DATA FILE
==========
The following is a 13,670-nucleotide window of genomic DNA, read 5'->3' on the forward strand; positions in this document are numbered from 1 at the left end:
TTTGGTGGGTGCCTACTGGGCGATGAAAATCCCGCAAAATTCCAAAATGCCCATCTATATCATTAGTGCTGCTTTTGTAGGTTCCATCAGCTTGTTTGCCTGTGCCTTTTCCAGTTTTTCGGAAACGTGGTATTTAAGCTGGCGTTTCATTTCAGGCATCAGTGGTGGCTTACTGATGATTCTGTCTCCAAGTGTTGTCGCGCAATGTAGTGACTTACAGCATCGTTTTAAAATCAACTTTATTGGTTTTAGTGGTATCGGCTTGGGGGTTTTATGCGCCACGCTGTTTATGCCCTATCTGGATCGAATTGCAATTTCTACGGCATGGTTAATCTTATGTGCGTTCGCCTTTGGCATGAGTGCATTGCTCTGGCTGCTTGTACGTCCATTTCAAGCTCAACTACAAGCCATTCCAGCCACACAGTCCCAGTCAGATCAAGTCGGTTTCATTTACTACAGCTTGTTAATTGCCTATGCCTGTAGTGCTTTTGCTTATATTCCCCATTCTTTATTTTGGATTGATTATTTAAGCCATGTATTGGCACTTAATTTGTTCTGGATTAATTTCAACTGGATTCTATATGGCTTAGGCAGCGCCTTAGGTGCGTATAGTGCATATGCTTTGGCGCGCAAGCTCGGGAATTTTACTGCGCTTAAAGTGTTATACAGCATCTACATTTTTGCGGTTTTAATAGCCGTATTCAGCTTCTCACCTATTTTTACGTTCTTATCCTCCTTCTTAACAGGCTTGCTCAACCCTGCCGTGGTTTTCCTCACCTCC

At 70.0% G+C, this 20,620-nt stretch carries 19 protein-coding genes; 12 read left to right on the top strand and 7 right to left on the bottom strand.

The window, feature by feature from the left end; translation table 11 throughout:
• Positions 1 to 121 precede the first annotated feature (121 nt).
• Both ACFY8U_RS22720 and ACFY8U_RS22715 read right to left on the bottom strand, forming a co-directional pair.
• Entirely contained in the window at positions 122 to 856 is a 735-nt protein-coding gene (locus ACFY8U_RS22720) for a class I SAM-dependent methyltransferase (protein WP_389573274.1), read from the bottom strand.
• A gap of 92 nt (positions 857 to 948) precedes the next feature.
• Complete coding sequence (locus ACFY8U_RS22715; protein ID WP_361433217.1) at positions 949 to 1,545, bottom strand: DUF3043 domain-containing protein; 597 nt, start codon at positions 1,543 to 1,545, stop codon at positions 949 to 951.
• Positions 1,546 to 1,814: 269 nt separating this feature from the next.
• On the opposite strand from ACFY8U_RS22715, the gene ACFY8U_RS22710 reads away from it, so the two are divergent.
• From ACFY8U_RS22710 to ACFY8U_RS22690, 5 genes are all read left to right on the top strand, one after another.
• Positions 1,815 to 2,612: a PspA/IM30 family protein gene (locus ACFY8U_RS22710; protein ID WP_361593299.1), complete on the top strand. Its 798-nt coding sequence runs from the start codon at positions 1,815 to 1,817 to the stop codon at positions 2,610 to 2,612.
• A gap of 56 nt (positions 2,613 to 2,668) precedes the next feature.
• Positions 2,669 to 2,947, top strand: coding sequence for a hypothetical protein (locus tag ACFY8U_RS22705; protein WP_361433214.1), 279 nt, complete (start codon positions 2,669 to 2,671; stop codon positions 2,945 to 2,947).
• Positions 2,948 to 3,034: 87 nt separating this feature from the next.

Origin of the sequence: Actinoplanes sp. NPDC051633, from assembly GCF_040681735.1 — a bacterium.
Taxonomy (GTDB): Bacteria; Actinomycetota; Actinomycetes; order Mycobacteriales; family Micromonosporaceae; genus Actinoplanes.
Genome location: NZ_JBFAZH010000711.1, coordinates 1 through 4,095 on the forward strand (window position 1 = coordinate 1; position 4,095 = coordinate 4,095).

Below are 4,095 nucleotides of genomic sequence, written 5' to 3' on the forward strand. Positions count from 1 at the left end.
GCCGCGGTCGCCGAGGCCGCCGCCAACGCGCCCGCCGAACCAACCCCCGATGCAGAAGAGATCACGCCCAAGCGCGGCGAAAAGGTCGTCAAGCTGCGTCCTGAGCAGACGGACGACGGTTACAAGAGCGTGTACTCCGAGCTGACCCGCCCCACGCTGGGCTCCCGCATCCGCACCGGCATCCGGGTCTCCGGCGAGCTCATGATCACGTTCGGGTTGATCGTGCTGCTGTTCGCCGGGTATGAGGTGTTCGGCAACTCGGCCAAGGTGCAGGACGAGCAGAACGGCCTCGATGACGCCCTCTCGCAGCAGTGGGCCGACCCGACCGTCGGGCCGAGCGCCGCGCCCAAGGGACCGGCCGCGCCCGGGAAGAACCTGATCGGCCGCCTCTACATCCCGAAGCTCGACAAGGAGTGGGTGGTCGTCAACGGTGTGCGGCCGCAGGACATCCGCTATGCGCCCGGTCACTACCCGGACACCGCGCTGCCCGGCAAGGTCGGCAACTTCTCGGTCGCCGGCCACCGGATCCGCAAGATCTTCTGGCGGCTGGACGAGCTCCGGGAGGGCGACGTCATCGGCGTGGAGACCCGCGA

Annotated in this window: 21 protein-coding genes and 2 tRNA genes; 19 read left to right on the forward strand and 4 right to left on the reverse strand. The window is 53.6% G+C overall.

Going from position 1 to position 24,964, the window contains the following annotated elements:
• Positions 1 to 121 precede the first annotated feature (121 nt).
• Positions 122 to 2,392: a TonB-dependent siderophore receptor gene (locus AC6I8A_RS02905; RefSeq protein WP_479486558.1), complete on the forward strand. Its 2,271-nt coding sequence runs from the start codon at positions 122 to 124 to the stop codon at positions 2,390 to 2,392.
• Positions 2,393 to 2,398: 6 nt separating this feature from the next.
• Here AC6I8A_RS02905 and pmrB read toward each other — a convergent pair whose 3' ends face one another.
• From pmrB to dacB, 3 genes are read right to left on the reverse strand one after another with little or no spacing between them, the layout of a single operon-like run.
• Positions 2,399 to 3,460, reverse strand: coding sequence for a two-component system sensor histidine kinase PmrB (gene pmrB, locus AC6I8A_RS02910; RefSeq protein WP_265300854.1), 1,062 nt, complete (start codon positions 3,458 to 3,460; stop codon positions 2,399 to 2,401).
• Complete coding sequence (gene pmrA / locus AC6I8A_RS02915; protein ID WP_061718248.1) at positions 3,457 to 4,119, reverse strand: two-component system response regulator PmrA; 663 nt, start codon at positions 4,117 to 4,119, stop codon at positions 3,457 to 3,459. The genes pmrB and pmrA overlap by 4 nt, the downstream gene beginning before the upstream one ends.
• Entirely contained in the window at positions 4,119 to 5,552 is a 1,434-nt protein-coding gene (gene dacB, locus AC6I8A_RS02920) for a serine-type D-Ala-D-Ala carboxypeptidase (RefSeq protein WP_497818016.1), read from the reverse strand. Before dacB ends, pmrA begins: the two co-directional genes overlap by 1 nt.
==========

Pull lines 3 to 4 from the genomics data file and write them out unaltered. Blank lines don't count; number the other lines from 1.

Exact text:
At 70.0% G+C, this 20,620-nt stretch carries 19 protein-coding genes; 12 read left to right on the top strand and 7 right to left on the bottom strand.

The window, feature by feature from the left end; translation table 11 throughout: